How spending habits are impacting on the UK retail sector

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The spring sunshine came as a pleasant surprise to British consumers last week, who were out in force and driving double-digit growth for pubs and restaurants nationwide.

This contributed to a 2.5% hike in consumer confidence in the year ending April 2019, despite a slight contraction in high street spending and the procurement of clothes and electronic items. This continues a trend first established last year, when UK household spending reached its highest level since the pre-crisis peak in 2005

This contributed to a 2.5% hike in consumer confidence in the year ending April 2019, despite a slight contraction in high street spending and the procurement of clothes and electronic items. This continues a trend first established last year, when UK household spending reached its highest level since the pre-crisis peak in 2005

This was despite the depreciation of the pound against the backdrop of Brexit, and in this Retail Times Opinion Time article, we’ll explore how the use of credit and contactless payments is impacting the total spend in the UK.

Heralding the rise of credit and debit card payments

Surely, it’s no coincidence that the increase in consumer spending has coincided with advancements in payment technology (and the higher levels of borrowing in the UK)?

Contactless payments have made it easier than ever for people to complete cashless payments in-store, for example, whilst consumer borrowing soared to a record high of £15,400 per household during the third quarter of 2018.

At the same time, notes and coins contributed to just 40% of sales in 2016, whilst this is set to fall to a paltry 21% in seven years’ time. 

So, whilst we’ve already moved beyond “peak cash” and the notion that notes are coins are the pre-eminent payment methods in the UK, debit and credit payments are likely to become even more dominant in the years ahead.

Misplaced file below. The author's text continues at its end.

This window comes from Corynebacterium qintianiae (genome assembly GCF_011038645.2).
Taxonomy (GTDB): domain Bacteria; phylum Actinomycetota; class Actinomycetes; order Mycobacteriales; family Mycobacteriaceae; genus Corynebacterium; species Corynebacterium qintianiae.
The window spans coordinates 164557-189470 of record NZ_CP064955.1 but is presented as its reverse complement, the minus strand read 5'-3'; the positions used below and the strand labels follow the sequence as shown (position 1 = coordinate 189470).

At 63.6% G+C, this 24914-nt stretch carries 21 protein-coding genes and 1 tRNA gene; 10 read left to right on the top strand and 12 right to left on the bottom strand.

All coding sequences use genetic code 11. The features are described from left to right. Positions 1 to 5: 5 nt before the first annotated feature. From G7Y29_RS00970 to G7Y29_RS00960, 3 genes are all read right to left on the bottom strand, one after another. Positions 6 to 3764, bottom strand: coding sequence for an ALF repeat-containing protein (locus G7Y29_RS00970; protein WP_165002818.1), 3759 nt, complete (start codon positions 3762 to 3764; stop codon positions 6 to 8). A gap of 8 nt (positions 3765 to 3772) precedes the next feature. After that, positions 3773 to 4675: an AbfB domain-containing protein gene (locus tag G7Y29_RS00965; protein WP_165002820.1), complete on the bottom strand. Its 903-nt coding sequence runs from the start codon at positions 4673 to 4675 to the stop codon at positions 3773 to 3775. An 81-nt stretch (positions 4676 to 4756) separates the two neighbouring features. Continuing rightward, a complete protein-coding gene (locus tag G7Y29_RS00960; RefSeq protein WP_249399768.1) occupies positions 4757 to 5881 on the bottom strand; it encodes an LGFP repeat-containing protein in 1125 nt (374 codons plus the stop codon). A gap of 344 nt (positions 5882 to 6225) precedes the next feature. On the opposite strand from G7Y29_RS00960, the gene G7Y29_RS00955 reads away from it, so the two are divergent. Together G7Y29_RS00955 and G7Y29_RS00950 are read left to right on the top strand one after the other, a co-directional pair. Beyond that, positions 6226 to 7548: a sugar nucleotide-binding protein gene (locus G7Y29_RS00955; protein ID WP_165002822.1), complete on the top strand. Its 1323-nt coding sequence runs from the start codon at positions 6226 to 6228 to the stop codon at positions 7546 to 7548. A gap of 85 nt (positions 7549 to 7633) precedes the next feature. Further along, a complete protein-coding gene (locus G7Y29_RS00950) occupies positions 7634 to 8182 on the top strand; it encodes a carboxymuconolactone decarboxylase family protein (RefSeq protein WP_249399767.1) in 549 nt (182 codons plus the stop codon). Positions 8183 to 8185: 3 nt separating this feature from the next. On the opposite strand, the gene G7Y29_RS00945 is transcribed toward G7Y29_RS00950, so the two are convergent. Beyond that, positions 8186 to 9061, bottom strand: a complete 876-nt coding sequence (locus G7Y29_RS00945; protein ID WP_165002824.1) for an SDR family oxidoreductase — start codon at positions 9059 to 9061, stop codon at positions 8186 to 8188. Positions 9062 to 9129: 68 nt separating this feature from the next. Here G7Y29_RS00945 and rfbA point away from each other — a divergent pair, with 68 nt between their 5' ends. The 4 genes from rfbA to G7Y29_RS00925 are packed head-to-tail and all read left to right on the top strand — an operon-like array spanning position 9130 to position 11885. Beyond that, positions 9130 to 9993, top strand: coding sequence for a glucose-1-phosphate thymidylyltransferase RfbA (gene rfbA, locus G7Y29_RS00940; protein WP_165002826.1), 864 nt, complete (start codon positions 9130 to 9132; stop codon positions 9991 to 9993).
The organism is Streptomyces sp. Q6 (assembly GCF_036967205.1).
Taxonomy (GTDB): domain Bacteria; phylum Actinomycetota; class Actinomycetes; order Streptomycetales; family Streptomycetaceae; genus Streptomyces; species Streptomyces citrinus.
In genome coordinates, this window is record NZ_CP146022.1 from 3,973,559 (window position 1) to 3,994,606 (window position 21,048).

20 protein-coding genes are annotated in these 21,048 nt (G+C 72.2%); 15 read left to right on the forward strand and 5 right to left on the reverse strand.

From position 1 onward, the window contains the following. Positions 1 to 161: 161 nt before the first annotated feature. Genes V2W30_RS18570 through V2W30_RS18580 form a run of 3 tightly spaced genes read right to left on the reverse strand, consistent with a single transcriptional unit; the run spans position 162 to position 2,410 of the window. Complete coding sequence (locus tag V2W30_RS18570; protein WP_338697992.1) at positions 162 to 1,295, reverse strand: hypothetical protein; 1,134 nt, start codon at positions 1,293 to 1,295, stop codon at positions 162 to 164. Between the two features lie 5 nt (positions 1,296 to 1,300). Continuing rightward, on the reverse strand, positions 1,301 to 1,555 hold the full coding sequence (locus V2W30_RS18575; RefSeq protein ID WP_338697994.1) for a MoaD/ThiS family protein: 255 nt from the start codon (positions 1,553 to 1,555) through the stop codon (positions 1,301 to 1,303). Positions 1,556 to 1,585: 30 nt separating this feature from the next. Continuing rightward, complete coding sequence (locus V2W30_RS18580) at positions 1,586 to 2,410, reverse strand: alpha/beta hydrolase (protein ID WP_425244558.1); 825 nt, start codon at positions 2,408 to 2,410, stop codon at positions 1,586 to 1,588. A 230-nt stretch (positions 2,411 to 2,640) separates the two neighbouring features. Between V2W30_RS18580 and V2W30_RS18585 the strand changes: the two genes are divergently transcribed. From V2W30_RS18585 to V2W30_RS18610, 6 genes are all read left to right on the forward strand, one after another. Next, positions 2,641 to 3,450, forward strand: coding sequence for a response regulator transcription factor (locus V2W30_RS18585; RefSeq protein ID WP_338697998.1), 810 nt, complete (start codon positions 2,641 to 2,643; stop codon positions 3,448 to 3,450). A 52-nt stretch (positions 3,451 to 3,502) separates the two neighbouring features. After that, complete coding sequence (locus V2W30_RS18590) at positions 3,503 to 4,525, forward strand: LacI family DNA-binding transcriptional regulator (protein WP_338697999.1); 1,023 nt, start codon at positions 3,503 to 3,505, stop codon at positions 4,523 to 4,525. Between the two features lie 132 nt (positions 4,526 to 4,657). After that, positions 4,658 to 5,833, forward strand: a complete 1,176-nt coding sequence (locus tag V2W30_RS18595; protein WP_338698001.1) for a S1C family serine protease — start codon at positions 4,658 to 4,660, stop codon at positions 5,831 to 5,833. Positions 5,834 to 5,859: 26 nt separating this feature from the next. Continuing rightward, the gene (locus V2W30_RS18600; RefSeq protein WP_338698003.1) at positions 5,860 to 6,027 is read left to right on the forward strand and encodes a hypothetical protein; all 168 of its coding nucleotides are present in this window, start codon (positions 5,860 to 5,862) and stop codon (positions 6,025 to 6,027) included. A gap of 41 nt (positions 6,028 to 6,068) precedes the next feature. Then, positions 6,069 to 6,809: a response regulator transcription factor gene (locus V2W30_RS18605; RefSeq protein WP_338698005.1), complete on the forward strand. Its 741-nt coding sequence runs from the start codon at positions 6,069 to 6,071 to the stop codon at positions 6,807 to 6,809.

Debit cards are undoubtedly leading this charge, whilst the number of withdrawals made from the country’s cash machines fell to a six-year low as recently as 2016. Now, whilst the introduction of PayPoint ATMs may help to reverse this trend and enable retailers to remove banking charges, it’s fair to assume that the use of cash in the retail sector and on the British high street will eventually become a thing of the past.

Is this increasing consumer spending?

Whilst the use of a debit card and contactless payments may have triggered the biggest change in terms of how people spend their money, it’s arguably credit card usage that has underpinned increased consumer activity levels.

Sites such as Compare the Market have certainly made it easier for people to leverage the most viable credit card offers, whilst even individuals with a poor credit history can now access products that have been tailormade to suit them.

Whilst people remain more likely to own a debit than a credit card, the latter is becoming increasingly accessible and encourages individuals to spend more on each transaction, especially as interest rates often fluctuate at competitive rates.  

More specifically, the average purchase made via credit card is £54.97, and this is a whopping 67% higher than the average debit card payment of £33. Contactless purchases are also higher on a credit card, with an average value of £9.86 as opposed to £9.08.

This trend may be reversed online, but it’s clear that credit card use is driving the offline retail sector and high street purchases nationwide. Similarly, debit and credit card use is rendering cash payments a thing of the past, changing the nature of the UK retail sector beyond all recognition.

(A Retail Times’ collaborative article)